Richard Bernstein was Time’s Bureau Chief in China and a foreign correspondent for The New York Times. His most recent book is China 1945: Mao’s Revolution and America’s Fateful Choice. (September 2017)
It is clear that neither China’s leadership nor the censorship apparatus have shown much interest in allowing an honest accounting of the South China Sea case. China may be too locked into a nationalism of grievance and its cult of national humiliation to allow for any public compromise, and this would make any settlement of the disputes that bedevil the country’s relations with its neighbors and with the United States all the more difficult.
A few weeks ago, Mahawon Kawang, the operator of a small radio station in the ancient Thai city of Chiang Mai, got a phone call from the National Council for Peace and Order, also known as Thailand’s military government, inviting him to the local army base for a “conversation.” Mahawon …
Thailand has long had the image of a benign, stable country, which is a chief reason it has long been seen, at least by Americans, as a great hope for the future in Southeast Asia. But for the past eight years, it has been in the grip of an extraordinary political crisis, pitting two intransigent mass movements, known as Red Shirts and Yellow Shirts, against one another, each ready to take to the streets whenever it feels that the other has gained the upper hand.
The Elimination: A Survivor of the Khmer Rouge Confronts His Past and the Commandant of the Killing Fields
by Rithy Panh with Christophe Bataille, translated from the French by John Cullen
S21: The Khmer Rouge Killing Machine
a film by Rithy Panh
Sometime early in the reign of the Khmer Rouge in Cambodia between 1975 and 1979, Rithy Panh, who was thirteen years old, was digging a ditch on one of the regime’s brutal collective farms when he hit his foot with a pick-ax. His wound didn’t seem very serious at first, …
A Contest for Supremacy: China, America, and the Struggle for Mastery in Asia
by Aaron L. Friedberg
The day after the Russian parliamentary elections in early December, the Chinese publication Global Times, an English-language newspaper and website managed by People’s Daily, the official organ of the Communist Party official, ran an editorial on how little credit the West gave to Vladimir Putin’s Russia for becoming a democratic …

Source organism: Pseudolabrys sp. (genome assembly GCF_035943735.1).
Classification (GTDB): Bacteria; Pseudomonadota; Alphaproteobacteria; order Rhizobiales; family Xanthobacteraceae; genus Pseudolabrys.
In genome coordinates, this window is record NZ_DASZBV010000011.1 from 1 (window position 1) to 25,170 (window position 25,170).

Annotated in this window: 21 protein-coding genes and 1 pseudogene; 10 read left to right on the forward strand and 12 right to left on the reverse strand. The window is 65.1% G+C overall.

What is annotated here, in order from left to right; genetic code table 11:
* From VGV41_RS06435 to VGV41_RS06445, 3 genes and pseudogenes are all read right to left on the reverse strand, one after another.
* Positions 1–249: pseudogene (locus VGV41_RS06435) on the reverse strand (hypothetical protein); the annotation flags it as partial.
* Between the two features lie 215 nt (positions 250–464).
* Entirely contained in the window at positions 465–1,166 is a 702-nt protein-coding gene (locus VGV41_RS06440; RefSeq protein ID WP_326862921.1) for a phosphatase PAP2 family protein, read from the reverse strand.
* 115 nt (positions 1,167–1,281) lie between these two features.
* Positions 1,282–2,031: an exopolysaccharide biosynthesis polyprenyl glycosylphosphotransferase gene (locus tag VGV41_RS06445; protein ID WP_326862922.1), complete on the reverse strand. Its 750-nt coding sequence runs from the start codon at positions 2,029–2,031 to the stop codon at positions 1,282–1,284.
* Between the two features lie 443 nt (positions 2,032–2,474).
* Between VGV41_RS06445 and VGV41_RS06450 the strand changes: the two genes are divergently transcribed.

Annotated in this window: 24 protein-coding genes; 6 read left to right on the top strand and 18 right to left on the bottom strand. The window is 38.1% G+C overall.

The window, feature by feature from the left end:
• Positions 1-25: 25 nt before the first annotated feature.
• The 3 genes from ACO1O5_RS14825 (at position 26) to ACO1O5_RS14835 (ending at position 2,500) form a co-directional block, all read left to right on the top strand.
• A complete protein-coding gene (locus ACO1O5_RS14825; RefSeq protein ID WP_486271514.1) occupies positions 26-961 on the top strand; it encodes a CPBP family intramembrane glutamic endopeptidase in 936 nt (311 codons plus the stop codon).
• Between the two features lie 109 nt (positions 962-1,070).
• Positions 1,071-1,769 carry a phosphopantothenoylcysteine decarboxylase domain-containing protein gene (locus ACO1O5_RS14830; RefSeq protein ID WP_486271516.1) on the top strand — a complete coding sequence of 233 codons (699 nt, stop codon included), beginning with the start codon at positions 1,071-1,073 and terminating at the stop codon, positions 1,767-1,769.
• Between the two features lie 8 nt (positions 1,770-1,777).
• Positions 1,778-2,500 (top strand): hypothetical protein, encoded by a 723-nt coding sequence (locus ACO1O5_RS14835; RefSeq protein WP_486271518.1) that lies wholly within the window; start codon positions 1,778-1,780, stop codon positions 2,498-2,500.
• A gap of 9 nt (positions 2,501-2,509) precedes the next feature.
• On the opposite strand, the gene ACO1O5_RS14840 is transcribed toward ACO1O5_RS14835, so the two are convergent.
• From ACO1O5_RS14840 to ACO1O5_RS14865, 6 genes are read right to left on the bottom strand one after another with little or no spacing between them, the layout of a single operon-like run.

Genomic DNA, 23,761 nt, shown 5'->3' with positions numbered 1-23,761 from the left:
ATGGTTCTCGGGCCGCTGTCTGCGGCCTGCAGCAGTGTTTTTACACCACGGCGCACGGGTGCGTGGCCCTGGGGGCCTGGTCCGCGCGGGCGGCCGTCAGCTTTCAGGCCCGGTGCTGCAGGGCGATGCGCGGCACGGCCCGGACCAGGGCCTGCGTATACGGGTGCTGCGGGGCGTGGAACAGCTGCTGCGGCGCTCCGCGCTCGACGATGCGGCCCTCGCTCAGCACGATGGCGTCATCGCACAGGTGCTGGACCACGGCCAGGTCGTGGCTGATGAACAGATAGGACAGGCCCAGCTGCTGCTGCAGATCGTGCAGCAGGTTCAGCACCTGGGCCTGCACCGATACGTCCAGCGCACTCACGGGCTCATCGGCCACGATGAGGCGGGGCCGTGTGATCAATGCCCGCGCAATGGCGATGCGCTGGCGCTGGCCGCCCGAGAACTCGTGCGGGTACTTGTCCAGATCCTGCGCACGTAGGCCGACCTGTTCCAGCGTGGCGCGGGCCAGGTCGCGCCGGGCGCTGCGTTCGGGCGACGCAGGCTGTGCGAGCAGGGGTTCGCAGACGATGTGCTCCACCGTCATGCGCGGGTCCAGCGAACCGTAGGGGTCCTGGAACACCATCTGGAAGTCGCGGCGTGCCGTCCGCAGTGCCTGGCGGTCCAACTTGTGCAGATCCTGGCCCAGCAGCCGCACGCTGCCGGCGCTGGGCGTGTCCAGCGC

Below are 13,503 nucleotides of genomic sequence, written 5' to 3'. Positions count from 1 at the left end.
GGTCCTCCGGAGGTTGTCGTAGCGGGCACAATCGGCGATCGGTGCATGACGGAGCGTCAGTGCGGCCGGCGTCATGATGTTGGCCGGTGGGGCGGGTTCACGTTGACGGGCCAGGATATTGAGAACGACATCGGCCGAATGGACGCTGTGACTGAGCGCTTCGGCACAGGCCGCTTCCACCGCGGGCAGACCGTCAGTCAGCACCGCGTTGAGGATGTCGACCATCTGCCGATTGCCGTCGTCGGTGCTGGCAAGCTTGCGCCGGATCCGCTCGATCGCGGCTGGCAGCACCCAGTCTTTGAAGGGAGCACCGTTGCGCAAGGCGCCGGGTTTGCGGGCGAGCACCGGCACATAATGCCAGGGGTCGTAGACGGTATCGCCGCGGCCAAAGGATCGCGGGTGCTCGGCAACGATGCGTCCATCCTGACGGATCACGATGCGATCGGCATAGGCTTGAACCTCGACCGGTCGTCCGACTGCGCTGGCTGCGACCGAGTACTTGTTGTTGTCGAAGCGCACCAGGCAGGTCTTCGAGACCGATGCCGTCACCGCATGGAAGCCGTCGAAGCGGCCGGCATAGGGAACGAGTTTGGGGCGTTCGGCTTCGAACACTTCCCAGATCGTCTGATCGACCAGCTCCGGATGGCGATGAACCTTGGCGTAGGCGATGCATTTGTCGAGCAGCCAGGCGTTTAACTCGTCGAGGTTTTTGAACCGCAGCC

Lee Ming-che in a sense is like other political prisoners in China, a man stripped of rights, facing in solitary fashion the organized power of the Chinese state, but he is also different because he is from Taiwan. He is in fact the only Taiwanese ever to be charged with subversion of state power, and this imparts a special meaning to his case.
While the rapid spread of Confucius Institutes in the US has been impressive, in recent years their unusual reach in the American higher education system has become increasingly controversial: these institutes are an official agency of the Chinese government, which provides a major share, sometimes virtually all, of the funds needed to run them. The National Association of Scholars, a conservative group whose members are mostly American university professors, has recently issued the most complete report on the CIs to date; they recommend that the institutions either be closed or reformed.
On July 25, the NYR Daily published a post by Richard Bernstein on the first part of a New York Times investigation into workplace conditions at New York City nail salons, which Bernstein argued was a “misleading depiction of the nail salon business as a whole.” The editors of the Times have published a letter responding to Bernstein’s post. Richard Bernstein replies here.
As a former New York Times journalist who also has been, for the last twelve years, a part owner of two day-spas in Manhattan, I read the Times’s recent exposé of the nail salon industry with particular interest. But it was troubling to discover that many of the story’s claims and sources, on which sweeping conclusions were based, were flimsy and sometimes wholly inaccurate.